Lenten Bible Study – Day 33

Saturday, March 27, 2021 – Day 33
Luke 16: 19-31
19 ‘There was a rich man who was dressed in purple and fine linen and who feasted sumptuously every day. 20And at his gate lay a poor man named Lazarus, covered with sores, 21who longed to satisfy his hunger with what fell from the rich man’s table; even the dogs would come and lick his sores. 22The poor man died and was carried away by the angels to be with Abraham. The rich man also died and was buried. 23In Hades, where he was being tormented, he looked up and saw Abraham far away with Lazarus by his side. 24He called out, “Father Abraham, have mercy on me, and send Lazarus to dip the tip of his finger in water and cool my tongue; for I am in agony in these flames.” 25But Abraham said, “Child, remember that during your lifetime you received your good things, and Lazarus in like manner evil things; but now he is comforted here, and you are in agony. 26Besides all this, between you and us a great chasm has been fixed, so that those who might want to pass from here to you cannot do so, and no one can cross from there to us.” 27He said, “Then, father, I beg you to send him to my father’s house— 28for I have five brothers—that he may warn them, so that they will not also come into this place of torment.” 29Abraham replied, “They have Moses and the prophets; they should listen to them.” 30He said, “No, father Abraham; but if someone goes to them from the dead, they will repent.” 31He said to him, “If they do not listen to Moses and the prophets, neither will they be convinced even if someone rises from the dead.” ’
Rich people do not fair well when Jesus speaks of them in Luke’s Gospel. Woe to them, Jesus says. They are fools for building big barns to keep all their stuff that they will not need. They will never follow Jesus because they have many things. Their idols are their wealth and possessions. And they do not want to share. When they die, these things that gave them comfort are gone and there is no comfort to be had. That is the rich man in this parable. Unimaginably wealthier than the poor sick Lazarus, yet he does nothing for Lazarus. At death the roles are reversed. It is the rich man who craves just a finger of water, but Lazarus because both are now dead, can do nothing. He wants to warn is brothers, but that warning must come from the Hebrew Scriptures.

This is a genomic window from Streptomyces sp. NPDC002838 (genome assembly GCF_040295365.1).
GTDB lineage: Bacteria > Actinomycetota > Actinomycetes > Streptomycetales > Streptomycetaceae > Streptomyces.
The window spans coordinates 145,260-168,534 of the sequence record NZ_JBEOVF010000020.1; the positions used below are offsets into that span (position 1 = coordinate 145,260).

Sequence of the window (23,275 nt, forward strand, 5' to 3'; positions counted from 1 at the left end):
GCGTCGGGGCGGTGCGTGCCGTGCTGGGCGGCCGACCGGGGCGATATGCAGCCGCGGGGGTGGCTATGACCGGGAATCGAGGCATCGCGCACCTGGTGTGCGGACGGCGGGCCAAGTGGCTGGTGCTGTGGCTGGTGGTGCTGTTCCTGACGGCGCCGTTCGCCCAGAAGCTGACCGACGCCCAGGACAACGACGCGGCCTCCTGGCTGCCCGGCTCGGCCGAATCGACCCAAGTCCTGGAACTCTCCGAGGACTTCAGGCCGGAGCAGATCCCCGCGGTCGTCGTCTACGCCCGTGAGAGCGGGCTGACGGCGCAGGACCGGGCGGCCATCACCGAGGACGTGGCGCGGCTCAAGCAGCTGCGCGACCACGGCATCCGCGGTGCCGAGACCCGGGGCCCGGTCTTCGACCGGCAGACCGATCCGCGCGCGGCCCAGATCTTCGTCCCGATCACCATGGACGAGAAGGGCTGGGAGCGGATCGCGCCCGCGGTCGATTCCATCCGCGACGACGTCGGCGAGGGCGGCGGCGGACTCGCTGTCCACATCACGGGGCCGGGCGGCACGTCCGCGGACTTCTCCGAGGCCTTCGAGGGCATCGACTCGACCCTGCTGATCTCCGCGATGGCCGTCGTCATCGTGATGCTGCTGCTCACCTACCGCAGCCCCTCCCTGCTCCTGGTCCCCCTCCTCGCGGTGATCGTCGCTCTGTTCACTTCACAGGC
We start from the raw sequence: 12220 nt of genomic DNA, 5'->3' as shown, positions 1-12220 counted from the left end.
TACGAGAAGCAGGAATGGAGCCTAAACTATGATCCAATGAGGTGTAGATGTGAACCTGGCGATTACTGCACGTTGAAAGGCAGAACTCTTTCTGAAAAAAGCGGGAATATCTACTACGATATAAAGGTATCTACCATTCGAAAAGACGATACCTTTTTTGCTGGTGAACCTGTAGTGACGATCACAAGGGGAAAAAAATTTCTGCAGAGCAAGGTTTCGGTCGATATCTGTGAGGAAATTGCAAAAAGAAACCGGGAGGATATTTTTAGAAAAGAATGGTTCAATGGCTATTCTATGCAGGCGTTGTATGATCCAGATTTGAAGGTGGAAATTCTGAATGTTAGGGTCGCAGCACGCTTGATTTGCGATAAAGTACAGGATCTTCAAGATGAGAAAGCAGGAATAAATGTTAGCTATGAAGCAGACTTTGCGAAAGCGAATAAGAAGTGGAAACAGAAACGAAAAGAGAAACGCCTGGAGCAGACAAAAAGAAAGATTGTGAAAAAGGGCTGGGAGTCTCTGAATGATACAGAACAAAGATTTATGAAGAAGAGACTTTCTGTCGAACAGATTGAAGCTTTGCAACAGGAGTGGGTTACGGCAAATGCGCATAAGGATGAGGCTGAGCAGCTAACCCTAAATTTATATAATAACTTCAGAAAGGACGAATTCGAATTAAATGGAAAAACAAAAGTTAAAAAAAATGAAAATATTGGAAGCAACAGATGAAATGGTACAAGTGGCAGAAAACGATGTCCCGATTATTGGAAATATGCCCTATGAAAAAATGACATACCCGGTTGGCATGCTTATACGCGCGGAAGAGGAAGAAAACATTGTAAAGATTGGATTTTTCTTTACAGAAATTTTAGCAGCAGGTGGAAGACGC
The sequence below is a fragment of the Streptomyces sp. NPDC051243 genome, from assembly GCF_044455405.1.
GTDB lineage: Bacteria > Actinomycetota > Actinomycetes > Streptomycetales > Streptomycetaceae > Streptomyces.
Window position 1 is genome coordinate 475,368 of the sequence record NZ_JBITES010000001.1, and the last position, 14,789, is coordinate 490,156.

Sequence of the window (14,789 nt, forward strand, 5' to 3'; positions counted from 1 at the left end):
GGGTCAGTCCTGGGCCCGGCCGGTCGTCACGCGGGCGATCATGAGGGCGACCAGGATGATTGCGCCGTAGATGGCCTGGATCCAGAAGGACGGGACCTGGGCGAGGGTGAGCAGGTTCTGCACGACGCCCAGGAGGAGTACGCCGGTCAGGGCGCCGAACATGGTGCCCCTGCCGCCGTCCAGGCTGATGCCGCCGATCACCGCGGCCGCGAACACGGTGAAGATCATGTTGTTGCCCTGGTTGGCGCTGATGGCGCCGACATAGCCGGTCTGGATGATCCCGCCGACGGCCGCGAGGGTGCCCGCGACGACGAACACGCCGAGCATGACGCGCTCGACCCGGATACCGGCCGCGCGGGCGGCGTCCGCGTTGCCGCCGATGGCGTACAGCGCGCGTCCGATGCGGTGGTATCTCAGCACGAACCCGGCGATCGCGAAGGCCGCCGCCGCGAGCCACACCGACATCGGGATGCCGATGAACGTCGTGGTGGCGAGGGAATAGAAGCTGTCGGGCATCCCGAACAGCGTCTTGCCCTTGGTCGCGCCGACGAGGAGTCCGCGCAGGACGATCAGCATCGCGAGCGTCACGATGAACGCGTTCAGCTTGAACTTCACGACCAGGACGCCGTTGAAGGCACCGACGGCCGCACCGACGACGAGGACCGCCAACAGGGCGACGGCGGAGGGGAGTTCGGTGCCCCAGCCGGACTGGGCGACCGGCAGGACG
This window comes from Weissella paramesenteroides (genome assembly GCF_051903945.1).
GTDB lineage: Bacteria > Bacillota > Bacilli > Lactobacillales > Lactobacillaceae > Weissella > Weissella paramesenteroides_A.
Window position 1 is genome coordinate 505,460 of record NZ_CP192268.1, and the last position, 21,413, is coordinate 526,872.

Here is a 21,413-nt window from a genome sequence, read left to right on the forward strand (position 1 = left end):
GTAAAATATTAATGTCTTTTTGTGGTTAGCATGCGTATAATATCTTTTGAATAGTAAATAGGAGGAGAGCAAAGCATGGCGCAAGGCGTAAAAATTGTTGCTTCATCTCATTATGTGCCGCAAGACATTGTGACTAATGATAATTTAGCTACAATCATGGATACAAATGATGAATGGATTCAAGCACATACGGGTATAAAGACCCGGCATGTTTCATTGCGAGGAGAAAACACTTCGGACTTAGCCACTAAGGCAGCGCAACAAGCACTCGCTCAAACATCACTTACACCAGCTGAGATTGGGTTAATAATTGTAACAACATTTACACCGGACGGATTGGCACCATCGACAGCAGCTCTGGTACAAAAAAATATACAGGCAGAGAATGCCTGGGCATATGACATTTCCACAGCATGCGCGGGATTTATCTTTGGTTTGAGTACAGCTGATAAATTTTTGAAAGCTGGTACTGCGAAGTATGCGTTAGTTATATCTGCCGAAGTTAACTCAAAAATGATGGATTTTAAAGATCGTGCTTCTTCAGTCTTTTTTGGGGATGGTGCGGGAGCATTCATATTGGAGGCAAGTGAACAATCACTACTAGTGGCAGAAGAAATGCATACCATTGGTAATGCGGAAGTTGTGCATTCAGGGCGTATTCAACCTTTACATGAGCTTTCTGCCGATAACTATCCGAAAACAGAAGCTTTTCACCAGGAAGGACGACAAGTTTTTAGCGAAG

This reminds me of Dicken’s A Christmas Carol. Marley and his fellow ghosts are condemned to drag the implements of their wealth around for eternity. There is no rest. There is no end to the torment. But then there is this: they finally feel empathy for those they ignored in life, but now, because they are dead, can do nothing to help those they now want to help. That is the rich man’s fate. He is burdened and can do nothing.
What does it have to do with us? We are Scrooge. We are given this story by Jesus and can learn from it. What do we learn? That we are to care for those who need it. The hungry, the thirsty, the homeless, the stranger, the naked, the sick, the imprisoned, the oppressed. If we do, we do so to Jesus and are welcomed into the Kingdom of God. Jesus knows that no one can take care of all of the world’s Lazaruses, but if we take care of one, in some way, we take care of all. Who are you caring for this Lent? Something worth considering this Lent.
Dear God, help me to serve and give to those who are in need. Help me not to judge who is worthy of my service and resources, but to give as I feel called by you to do. You gave the full measure of service to us on the cross. Help me to do my part as well. Amen.